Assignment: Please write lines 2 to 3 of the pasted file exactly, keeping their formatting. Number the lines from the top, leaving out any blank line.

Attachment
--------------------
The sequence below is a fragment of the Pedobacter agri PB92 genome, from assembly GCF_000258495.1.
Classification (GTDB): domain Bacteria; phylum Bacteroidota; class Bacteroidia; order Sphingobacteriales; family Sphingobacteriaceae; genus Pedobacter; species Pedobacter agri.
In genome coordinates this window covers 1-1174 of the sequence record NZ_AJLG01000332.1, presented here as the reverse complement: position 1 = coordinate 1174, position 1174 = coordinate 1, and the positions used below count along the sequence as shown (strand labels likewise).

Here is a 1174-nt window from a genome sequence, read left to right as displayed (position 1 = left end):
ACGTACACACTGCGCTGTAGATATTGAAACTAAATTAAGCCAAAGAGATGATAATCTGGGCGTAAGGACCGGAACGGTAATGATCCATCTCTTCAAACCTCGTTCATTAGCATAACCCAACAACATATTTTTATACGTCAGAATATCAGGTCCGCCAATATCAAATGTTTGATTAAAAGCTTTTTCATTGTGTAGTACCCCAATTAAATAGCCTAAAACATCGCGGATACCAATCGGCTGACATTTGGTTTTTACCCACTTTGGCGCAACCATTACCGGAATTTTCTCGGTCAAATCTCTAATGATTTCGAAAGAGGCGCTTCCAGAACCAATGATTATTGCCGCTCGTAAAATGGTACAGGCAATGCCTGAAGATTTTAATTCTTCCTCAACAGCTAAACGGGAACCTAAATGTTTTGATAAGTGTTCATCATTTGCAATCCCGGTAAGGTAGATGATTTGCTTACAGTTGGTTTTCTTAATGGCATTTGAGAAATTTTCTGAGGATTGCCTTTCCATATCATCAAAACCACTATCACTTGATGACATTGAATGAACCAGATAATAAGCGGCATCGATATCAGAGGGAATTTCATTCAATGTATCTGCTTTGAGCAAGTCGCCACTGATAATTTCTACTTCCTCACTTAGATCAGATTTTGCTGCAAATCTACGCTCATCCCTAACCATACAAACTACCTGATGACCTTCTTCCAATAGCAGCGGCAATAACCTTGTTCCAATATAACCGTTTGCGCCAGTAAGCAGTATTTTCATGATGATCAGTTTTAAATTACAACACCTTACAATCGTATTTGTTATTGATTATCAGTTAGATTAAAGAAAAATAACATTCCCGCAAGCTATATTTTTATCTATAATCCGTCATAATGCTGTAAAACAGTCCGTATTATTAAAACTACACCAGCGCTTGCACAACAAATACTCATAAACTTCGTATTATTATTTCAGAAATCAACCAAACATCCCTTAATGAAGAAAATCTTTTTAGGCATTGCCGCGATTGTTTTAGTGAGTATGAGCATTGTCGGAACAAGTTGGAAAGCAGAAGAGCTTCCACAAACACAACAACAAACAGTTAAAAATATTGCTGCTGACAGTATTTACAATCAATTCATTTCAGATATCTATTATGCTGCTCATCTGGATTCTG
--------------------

Classification (GTDB): domain Bacteria; phylum Bacteroidota; class Bacteroidia; order Sphingobacteriales; family Sphingobacteriaceae; genus Pedobacter; species Pedobacter agri.
In genome coordinates this window covers 1-1174 of the sequence record NZ_AJLG01000332.1, presented here as the reverse complement: position 1 = coordinate 1174, position 1174 = coordinate 1, and the positions used below count along the sequence as shown (strand labels likewise).